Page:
Fabric development and pore-throat reduction in a mass-transport deposit in the Jubilee gas field, eastern Gulf of Mexico : consequences for the sealing capacity of MTDs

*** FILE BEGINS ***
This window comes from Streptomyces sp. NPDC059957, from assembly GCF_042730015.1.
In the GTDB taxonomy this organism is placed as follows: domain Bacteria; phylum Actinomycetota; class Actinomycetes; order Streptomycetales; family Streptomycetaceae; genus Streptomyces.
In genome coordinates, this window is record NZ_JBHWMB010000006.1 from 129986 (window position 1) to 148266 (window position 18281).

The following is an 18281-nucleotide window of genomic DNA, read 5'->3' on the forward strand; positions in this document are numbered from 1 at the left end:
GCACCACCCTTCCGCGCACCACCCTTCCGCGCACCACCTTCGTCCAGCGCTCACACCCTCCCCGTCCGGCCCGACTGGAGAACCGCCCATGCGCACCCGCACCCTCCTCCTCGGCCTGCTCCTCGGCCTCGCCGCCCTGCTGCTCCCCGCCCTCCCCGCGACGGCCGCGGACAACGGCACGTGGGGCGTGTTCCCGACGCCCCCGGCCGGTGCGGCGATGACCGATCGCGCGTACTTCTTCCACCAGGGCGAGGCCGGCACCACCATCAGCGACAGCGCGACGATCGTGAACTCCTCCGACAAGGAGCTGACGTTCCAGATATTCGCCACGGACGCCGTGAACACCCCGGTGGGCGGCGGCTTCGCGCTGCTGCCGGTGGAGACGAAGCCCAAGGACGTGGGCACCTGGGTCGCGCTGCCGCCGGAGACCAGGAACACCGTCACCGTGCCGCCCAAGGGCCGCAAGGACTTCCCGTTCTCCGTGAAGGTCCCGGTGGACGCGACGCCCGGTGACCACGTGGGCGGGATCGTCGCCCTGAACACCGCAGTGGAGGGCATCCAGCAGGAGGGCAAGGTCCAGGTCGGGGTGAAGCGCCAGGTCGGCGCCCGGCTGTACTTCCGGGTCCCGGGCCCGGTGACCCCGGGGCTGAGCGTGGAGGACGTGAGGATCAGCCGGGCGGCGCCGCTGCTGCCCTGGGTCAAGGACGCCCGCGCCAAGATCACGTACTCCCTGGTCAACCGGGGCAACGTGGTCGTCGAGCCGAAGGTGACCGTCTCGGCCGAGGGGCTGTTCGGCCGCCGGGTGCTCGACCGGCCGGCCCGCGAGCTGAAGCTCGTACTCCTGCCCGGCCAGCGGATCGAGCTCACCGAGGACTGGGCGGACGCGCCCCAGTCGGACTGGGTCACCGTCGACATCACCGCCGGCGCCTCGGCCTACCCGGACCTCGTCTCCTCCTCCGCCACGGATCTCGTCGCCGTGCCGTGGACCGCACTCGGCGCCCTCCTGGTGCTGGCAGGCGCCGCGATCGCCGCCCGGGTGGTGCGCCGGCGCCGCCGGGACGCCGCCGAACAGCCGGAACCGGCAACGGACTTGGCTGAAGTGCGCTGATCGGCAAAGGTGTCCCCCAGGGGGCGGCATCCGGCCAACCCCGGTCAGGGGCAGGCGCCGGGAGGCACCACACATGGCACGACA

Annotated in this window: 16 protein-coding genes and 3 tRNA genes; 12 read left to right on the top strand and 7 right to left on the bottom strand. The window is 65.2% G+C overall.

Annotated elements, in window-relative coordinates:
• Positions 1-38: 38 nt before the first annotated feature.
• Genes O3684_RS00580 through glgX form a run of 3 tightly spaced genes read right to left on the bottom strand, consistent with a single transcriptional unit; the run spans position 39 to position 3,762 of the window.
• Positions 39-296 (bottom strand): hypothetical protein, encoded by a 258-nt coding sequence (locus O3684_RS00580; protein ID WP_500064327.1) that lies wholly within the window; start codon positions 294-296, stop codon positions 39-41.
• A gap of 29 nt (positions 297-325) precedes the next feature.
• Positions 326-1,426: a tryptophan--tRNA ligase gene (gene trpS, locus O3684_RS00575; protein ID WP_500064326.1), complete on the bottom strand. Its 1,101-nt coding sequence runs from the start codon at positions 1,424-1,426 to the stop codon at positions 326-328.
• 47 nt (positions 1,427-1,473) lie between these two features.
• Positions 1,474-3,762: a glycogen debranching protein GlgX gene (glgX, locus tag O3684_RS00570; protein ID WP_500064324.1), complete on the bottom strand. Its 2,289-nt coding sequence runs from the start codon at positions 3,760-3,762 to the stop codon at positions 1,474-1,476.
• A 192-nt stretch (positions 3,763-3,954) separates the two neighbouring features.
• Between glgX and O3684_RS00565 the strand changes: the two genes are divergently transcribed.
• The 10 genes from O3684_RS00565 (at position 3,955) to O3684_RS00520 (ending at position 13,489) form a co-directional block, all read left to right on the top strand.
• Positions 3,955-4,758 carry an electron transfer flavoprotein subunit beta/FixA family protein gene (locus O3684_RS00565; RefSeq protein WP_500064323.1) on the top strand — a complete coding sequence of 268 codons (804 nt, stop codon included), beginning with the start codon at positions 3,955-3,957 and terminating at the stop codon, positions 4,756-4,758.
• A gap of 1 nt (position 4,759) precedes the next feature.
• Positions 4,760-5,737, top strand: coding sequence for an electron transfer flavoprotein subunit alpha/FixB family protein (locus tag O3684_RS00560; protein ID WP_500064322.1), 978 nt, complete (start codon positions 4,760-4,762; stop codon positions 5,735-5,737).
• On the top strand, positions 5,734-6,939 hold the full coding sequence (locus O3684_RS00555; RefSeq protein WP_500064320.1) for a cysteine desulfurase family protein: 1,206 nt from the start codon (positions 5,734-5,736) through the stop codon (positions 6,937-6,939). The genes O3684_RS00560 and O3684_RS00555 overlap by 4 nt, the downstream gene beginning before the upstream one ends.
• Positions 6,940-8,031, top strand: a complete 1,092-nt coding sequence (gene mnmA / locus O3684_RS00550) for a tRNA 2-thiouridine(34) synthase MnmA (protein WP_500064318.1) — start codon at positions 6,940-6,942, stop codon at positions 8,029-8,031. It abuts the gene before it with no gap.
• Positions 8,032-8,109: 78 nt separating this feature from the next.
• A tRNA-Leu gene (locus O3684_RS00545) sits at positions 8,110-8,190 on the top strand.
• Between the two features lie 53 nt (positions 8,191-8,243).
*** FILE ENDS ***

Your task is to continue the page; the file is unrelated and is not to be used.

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Mass-transport complexes (MTCs) and Mass-transport deposits (MTDs) are important stratigraphic elements in many deepwater basins. MTCs have traditionally been identified as seals but can also act as migration pathways. Studying the character of deposits within a mass-transport complex (MTC) from proximal to distal, in a framework of seismically identifiable morphologies provides a template for using seismic character to predict the petrophysical properties of such deposits. During failure and subsequent transport, MTDs are exposed to shear deformation and remolding that can enhance clay alignment and destroy large pore-throats thus creating potential seal quality facies. Deformation in the various MTC morphodomains can be quantified by measuring the degree of clay-fabric alignment. In this study we investigate a MTD acting as the top-seal in the Jubilee gas field, Gulf of Mexico, by integrating 3D-seismic, core, and well-log data to characterize clay fabrics. X-ray–texture goniometry analysis was performed using core material from the top-seal MTD to determine the degree of clay fabric alignment. Final results indicate that samples have an anomalously high clay-fabric not correlated with burial depth or diagenesis. We conclude that these zones with high clay-fabric alignment in the MTD are the result of shear deformation as the gravity flow moved downslope. Recognition of zones with enhanced microfabrics has important implications for shallow geohazards as well as sealing potential evaluation. This technique —although in its infancy— could be used to identify sealing MTD facies in core samples and outcrop studies.